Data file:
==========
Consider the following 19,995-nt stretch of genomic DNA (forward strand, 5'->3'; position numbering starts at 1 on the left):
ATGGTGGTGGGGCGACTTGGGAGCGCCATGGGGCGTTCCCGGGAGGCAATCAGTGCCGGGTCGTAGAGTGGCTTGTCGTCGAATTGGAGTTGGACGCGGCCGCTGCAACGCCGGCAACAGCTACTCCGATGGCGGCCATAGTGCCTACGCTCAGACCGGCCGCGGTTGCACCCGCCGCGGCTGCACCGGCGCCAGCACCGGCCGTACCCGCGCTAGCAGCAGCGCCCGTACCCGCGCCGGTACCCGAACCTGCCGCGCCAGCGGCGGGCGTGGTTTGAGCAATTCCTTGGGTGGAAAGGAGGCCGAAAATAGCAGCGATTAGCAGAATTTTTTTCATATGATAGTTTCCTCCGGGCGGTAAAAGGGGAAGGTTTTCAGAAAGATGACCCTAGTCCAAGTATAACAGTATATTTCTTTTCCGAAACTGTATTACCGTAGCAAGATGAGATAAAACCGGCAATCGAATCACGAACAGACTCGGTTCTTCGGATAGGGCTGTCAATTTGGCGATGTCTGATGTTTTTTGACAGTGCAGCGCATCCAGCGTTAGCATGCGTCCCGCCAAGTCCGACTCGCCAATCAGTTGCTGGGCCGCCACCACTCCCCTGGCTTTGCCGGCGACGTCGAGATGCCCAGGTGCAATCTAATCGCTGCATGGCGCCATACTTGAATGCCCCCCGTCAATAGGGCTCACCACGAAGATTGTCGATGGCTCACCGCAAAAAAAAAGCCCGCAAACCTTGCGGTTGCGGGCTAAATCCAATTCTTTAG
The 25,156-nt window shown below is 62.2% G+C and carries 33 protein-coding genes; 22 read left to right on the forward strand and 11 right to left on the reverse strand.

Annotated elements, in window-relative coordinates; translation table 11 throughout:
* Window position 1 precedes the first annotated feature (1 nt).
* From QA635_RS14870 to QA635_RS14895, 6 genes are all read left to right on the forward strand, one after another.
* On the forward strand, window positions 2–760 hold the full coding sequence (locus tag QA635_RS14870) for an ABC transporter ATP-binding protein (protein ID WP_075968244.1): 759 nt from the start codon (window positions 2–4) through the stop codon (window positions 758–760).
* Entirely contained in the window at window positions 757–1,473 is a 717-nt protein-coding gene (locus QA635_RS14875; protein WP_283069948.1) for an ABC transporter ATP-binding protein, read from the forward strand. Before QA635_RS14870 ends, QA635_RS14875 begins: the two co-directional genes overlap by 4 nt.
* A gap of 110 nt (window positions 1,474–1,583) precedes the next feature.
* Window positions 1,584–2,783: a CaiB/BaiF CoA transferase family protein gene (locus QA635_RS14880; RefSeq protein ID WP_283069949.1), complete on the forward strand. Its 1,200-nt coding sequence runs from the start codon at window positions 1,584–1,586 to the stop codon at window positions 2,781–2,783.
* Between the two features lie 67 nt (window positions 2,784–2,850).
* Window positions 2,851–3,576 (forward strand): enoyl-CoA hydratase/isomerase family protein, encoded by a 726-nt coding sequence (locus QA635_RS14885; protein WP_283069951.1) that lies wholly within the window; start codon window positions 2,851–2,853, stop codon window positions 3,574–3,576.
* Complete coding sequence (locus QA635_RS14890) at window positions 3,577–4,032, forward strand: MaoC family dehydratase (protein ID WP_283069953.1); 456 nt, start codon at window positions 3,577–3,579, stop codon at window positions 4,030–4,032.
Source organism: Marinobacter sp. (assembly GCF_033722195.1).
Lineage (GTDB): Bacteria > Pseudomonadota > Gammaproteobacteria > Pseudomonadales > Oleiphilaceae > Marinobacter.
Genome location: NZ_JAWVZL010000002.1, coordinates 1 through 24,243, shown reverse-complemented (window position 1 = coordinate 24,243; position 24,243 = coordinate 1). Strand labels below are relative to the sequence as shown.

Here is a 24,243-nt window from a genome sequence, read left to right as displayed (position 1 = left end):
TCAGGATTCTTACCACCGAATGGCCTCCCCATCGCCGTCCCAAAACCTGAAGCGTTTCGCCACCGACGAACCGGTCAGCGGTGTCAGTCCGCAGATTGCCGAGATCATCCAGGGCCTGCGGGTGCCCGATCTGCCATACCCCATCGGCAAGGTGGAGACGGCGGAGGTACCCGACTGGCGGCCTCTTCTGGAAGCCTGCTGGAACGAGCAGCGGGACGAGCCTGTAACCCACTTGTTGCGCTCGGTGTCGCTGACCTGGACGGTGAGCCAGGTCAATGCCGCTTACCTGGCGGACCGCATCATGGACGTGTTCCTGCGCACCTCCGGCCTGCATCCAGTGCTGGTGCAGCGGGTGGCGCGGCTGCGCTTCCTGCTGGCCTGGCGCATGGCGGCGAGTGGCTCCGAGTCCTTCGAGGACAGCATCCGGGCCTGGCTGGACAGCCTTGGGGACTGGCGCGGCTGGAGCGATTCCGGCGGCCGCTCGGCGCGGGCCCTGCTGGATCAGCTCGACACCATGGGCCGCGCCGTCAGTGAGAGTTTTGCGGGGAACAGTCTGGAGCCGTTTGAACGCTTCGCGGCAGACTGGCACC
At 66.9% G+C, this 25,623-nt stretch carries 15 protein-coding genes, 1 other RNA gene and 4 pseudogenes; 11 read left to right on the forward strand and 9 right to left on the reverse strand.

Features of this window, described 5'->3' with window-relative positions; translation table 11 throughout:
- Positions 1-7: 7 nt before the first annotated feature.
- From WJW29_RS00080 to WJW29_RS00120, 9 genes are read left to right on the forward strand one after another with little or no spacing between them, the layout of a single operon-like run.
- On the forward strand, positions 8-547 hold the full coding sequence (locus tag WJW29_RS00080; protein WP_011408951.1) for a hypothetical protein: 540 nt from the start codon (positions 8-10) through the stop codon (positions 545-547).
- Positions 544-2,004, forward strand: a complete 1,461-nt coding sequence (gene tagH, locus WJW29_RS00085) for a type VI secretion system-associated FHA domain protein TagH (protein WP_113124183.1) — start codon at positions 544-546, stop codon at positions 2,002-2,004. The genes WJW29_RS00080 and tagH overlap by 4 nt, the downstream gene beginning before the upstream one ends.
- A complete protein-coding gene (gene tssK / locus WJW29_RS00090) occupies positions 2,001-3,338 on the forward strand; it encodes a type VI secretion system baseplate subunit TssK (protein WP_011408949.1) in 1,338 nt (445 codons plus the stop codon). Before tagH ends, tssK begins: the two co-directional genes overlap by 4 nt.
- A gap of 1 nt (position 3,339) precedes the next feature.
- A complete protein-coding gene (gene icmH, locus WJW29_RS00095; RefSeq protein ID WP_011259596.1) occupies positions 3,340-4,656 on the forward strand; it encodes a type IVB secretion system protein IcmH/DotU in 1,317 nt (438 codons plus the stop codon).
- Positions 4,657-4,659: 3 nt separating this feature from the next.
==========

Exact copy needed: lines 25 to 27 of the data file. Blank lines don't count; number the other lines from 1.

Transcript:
- A complete protein-coding gene (gene tssK / locus WJW29_RS00090) occupies positions 2,001-3,338 on the forward strand; it encodes a type VI secretion system baseplate subunit TssK (protein WP_011408949.1) in 1,338 nt (445 codons plus the stop codon). Before tagH ends, tssK begins: the two co-directional genes overlap by 4 nt.
- A gap of 1 nt (position 3,339) precedes the next feature.
- A complete protein-coding gene (gene icmH, locus WJW29_RS00095; RefSeq protein ID WP_011259596.1) occupies positions 3,340-4,656 on the forward strand; it encodes a type IVB secretion system protein IcmH/DotU in 1,317 nt (438 codons plus the stop codon).